What is Mastering?

Introduction

Mastering can often be an obscure and often misunderstood topic. Here at Vasonic, we specialise in this art and science (to quote the title of Bob Katz’ mastering book) of mastering. So we’re here to distill convoluted information down into a concise blog post.

So, “what exactly is ‘mastering’?” You ask. Mastering is the process of taking a finished song or audio file such as an audio book, and then preparing it for distribution.

Historically, mastering engineers were responsible only for transferring recordings from one format to another. This was typically from tape to vinyl. With digital recording and processing technology on the horizon, the role of the mastering engineer shifted to include creative and corrective processing. This may include the use of an equaliser to enhance the high frequencies of a recording.

Case Study

As a case study, let’s take a typical Pop track I would receive from a client. Here are the typical steps I would take to prepare such a track for distribution:

  1. Corrective processing: This is where any artefacts or any unwanted nuances within the music can be mitigated. This generally consists of resonant-eq filtering where unwanted resonances within the record are attenuated or removed.
  2. Dynamics modification: This process generally consists of using a multi-band compressor such as the Fabfilter Pro MB to primarily control the low end, as well as a VCA compressor to ‘glue’ the track together.
  3. Creative processing: Now, this is the fun bit! Typically, this is where the ‘curve-bending’ equalisers are used. This is where the frequency content is enhanced, and the stereo image is widened. At Vasonic we have developed very special techniques using specific tools to achieve the most optimal stereo image for your track.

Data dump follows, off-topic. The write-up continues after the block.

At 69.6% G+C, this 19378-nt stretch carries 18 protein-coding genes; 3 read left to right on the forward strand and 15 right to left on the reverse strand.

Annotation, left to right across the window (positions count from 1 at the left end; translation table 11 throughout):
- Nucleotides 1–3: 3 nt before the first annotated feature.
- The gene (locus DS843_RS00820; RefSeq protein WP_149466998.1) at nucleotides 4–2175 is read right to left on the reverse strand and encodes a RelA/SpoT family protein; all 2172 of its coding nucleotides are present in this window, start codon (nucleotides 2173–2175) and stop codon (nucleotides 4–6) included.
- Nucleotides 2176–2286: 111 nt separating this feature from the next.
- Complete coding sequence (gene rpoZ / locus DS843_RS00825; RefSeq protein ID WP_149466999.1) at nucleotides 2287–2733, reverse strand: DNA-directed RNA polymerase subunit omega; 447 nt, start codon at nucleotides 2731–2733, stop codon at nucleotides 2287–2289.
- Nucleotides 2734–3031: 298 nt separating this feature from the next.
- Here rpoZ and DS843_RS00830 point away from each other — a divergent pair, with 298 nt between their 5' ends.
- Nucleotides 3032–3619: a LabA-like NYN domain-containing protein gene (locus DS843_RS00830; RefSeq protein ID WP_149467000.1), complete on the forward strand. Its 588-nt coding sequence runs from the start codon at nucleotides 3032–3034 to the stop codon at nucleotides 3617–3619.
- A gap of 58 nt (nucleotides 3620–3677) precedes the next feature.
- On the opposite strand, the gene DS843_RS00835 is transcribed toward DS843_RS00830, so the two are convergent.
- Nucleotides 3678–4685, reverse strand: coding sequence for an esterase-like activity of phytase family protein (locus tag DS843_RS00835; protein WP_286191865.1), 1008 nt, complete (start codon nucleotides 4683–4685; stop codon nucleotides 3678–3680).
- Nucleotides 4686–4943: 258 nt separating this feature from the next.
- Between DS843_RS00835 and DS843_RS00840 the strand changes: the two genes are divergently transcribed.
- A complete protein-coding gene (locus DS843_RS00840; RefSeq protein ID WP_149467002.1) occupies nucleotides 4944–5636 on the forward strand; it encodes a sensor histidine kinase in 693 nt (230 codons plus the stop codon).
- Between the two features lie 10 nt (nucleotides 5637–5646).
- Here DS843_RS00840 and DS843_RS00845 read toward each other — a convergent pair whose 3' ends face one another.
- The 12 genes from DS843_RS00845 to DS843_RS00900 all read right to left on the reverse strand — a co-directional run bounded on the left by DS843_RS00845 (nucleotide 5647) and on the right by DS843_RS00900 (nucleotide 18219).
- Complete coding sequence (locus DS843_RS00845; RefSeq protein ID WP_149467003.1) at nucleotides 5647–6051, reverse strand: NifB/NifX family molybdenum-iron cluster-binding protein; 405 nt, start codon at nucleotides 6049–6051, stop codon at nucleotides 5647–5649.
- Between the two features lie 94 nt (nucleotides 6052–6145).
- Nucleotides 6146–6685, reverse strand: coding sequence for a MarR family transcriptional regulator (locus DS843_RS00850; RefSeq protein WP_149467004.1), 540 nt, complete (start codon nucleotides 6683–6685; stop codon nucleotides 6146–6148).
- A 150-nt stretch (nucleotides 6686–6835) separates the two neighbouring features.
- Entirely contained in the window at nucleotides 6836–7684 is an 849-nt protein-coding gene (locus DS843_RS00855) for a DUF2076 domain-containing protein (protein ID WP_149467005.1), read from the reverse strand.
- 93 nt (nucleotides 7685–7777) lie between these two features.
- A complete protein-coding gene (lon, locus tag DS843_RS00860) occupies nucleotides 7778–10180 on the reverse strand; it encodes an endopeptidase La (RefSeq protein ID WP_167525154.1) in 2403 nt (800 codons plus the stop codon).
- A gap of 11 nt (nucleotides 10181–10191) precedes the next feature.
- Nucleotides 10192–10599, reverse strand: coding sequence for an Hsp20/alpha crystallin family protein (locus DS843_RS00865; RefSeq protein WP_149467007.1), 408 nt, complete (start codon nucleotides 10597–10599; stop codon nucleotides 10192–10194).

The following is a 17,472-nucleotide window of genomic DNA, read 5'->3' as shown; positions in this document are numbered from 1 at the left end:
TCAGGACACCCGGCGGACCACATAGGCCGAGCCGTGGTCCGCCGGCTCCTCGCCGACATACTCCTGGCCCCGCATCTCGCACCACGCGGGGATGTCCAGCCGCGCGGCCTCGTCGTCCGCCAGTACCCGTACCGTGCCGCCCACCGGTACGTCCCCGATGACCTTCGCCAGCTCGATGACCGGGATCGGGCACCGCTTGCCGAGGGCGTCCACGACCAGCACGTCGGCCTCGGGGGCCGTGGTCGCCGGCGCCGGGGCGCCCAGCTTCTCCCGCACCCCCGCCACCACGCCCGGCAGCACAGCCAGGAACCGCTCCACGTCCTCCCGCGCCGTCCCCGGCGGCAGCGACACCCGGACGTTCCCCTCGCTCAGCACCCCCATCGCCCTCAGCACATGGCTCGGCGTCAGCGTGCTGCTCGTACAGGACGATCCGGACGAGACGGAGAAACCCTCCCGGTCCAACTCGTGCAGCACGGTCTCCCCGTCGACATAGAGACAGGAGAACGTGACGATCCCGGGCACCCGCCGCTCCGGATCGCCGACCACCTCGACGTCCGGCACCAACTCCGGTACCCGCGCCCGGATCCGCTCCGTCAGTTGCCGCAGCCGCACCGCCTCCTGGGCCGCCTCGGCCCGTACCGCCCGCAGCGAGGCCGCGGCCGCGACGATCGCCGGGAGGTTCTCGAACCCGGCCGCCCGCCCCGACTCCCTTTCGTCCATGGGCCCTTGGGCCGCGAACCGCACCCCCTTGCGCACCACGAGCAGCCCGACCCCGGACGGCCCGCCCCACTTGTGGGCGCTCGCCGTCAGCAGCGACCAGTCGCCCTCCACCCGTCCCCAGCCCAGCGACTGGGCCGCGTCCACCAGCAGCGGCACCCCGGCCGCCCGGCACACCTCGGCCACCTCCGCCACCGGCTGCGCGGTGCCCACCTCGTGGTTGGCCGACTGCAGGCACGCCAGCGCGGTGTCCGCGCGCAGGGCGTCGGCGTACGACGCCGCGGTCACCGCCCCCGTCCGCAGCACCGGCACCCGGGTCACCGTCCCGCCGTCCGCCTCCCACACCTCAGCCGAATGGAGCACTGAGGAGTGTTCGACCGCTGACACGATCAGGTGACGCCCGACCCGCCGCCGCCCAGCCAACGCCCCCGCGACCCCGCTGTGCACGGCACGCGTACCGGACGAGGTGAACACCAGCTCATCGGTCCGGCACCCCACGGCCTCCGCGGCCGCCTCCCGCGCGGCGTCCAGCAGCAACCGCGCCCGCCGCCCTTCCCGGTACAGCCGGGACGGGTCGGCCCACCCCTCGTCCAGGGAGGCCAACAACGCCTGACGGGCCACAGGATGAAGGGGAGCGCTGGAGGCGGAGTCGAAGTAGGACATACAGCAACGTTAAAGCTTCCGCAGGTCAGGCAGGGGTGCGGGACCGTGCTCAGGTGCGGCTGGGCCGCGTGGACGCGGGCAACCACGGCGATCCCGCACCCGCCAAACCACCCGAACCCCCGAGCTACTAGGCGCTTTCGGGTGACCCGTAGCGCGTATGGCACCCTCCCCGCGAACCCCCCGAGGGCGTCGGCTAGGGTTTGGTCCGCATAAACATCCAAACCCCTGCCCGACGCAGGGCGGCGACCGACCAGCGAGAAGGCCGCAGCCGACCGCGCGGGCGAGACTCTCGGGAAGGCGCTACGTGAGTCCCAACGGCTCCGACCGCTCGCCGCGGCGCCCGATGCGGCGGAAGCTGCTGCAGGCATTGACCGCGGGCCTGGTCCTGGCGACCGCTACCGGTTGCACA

4. Limiting and Clipping: Finally, loudness enhancement, limiting and clipping are applied to the track. Loudness enhancement, enables the track to ‘be loud’ just before the limiter. After limiting, sometimes a clipper is then applied so to achieve an even louder track without ruining the dynamics of your track.
  5. Dithering: Upon exporting, your track is usually converted to a lower sample rate and bit rate. To accommodate the loss of data during the conversion process, dithering is used.
  6. Meta Data: This is some-what the most ‘boring part’. Not all clients request this, however generally we consider it good practise to also populate the meta data of your track (such as the artist name, album name etc…).

Conclusion

Generally this process stays the same for all tracks we work on here at Vasonic. We are extremely fortunate to be able to work with amazing music across Southampton and across the world. We can not be more proud with the results that we deliver to our clients.

If you’re interested in our mastering services, or have any questions, feel free to contact us.


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  1. Pingback: Why is Mixing Important? – Vasonic

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